Because we rely on source control to track code in isolated snapshots, and must often move between these, it is necessary to have a means to sync up a database to what is needed as per a particular snapshot or branch, of code. The code-first workflow aims to make the code-base the driver of what the database should look like, with the ability to directly reference what ‘must be’ in the database.

Note: The code-first workflow is not a silver bullet. The onus remains on the developer to pay attention to the auto-generated scripts and consider how they will take effect in various environments. There remain cases where scripts cannot be generated from code. To maintain the proper tracking, a blank migration can be generated from the console tool, and the ‘up’ and ‘down’ scripts can then be manually written. If the database is changed first, before the code, for whatever reason, aligning the code-base and migration history can be frustrating, and there is a risk that a completely valid linear history may be sacrificed to rectify such problems.

In addition to these five features, ASP.NET Zero comes with a number of valuable integrations. We’ve found the following particularly useful:

  • Swagger API documentation
  • Redis for server-side caching
  • Hangfire for background jobs
  • SignalR for push notifications and other real-time connectivity requirements
  • FluentValidation for strongly-typed validation rules

Finally, we like it because it’s flexibly packaged to suit a few tech stack variations:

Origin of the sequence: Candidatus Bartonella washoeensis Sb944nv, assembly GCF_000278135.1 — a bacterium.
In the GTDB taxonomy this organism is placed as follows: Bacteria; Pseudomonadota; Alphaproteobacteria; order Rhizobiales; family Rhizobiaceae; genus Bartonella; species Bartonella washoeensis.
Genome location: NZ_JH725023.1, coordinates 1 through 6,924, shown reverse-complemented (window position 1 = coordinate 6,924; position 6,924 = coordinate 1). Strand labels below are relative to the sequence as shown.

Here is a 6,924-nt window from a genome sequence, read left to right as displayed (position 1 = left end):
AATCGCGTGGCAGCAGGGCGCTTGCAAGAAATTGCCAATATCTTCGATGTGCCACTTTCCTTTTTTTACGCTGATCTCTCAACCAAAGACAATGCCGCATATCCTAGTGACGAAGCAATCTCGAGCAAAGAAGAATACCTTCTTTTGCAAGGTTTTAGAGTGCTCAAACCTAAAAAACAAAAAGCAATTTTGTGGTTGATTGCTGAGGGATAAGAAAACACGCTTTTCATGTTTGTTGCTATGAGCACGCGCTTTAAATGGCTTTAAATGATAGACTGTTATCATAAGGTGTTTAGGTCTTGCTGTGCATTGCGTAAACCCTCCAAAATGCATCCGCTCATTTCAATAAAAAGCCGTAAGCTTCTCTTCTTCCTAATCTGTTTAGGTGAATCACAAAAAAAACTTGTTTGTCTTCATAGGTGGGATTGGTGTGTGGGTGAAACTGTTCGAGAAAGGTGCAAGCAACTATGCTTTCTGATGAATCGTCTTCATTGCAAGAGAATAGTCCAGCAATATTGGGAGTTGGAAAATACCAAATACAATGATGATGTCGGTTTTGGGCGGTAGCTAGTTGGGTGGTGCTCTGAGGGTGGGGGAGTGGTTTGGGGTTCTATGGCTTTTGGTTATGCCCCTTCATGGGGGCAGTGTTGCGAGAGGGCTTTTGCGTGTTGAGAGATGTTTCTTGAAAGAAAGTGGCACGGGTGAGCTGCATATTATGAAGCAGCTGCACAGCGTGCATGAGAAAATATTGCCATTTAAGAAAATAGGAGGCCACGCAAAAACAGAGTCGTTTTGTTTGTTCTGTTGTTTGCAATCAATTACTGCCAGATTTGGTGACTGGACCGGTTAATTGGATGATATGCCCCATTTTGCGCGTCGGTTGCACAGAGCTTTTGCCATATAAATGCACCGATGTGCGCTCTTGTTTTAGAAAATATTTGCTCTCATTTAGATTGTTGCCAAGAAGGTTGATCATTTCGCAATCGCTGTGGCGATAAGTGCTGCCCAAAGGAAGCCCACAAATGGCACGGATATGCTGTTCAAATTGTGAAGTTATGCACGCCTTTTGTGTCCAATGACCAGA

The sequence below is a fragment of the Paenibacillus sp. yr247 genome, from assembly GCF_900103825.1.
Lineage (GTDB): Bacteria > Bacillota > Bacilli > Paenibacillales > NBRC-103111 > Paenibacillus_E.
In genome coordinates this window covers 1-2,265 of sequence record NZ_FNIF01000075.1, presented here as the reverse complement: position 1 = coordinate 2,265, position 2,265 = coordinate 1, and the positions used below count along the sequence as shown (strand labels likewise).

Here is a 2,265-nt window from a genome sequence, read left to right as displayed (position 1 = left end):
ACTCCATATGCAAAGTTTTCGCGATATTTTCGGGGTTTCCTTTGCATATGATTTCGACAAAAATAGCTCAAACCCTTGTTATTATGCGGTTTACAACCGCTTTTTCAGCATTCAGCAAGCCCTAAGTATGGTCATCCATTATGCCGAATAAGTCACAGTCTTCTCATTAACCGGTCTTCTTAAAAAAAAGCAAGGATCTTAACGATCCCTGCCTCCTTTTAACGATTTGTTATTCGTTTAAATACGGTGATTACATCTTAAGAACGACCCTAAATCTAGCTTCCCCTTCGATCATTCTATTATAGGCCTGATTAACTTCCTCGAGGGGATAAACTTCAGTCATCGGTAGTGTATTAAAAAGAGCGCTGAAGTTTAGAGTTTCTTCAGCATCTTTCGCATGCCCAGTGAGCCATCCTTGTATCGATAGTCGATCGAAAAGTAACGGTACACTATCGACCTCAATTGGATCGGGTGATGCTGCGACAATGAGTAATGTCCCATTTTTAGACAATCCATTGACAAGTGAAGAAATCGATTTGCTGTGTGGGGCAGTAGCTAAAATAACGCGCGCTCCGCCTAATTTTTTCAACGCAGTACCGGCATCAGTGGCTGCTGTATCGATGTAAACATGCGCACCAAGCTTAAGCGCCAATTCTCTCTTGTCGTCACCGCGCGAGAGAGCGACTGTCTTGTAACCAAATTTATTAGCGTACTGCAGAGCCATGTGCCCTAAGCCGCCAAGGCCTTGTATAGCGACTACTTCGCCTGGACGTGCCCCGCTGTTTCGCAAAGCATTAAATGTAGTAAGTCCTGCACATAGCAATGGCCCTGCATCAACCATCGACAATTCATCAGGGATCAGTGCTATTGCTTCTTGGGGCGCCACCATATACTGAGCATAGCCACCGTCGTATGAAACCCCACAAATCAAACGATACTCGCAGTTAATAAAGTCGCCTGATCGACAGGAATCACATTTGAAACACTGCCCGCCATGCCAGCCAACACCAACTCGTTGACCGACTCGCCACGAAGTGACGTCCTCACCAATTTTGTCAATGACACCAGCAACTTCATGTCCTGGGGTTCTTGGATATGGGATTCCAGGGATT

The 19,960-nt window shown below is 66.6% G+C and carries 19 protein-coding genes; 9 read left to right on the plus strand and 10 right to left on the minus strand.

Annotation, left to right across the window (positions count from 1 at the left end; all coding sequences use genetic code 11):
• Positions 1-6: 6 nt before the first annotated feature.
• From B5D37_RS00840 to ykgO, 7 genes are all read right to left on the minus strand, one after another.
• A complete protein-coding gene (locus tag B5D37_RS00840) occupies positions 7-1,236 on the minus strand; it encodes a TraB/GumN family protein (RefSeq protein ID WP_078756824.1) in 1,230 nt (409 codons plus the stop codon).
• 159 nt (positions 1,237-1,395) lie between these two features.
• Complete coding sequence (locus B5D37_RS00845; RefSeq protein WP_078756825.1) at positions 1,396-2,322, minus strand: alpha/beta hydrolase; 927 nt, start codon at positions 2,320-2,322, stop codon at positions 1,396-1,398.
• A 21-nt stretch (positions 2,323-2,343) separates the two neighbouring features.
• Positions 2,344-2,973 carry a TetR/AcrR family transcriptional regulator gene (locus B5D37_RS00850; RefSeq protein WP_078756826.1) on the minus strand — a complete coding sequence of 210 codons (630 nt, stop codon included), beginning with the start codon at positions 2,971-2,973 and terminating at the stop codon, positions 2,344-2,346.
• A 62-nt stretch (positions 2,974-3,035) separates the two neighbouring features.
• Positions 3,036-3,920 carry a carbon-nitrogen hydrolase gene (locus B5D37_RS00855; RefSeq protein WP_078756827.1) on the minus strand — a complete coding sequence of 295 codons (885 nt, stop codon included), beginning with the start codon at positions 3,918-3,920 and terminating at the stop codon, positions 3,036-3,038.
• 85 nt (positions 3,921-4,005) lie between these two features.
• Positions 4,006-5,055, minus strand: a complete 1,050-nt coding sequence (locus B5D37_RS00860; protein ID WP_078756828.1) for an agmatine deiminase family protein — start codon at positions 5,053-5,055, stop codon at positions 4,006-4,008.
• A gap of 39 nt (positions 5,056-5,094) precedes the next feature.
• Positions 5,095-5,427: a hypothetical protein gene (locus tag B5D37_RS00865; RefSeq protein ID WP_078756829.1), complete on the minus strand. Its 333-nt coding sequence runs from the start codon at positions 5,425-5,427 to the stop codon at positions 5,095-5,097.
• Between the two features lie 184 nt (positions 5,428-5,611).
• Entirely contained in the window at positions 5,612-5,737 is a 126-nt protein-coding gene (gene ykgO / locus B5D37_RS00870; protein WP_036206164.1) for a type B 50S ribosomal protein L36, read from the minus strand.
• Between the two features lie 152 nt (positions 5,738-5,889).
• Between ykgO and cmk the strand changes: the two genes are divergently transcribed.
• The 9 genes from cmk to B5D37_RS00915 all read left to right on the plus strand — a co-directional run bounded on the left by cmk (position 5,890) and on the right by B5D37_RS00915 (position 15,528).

ASP.NET Zero allows clients to actively collaborate in the development process almost immediately

Because ASP.NET Zero comes as a working piece of software out-of-the-box, built with Continuous Delivery in mind, a working instance can be deployed to a testing environment. This means that clients can almost immediately start test driving the software and provide feedback and insight into what adds value to them and what doesn’t. This also helps us focus our attention on developing deliverables that will have the greatest impact based on the client’s feedback.

We have found that setting this precedent from the outset makes clients feel more comfortable, encouraging them to use their software as it is developed.

After all they are the business experts, and however sophisticated the software, if it does not empower them in their operations, then it is not solving the problem that sent them in search of a software solution in the first place.

If you’d like some more information on ASP.NET Zero, check out their website here. I enjoyed their live demo, which shows you the base solution in action. All you have to do is fill in a mock domain, and you will have your own fully-fledged starter site up and running, where you can login and click through their features – all of which you can also find listed here.

If you do decide to incorporate ASP.NET Zero into your workflow, I’d love to hear if and how it’s helped your team like it’s helped ours!

Tyler Pieterse has been working as a software developer for seven years – although he did take a break from the industry to work in fitness for a bit. When he returned from this brief venture, he found that the skills he picked up in motivating himself and others proved to be very useful in a team setting. When he’s not at his computer solving problems – which is his favourite part of being a software developer – he’s painting or playing the piano.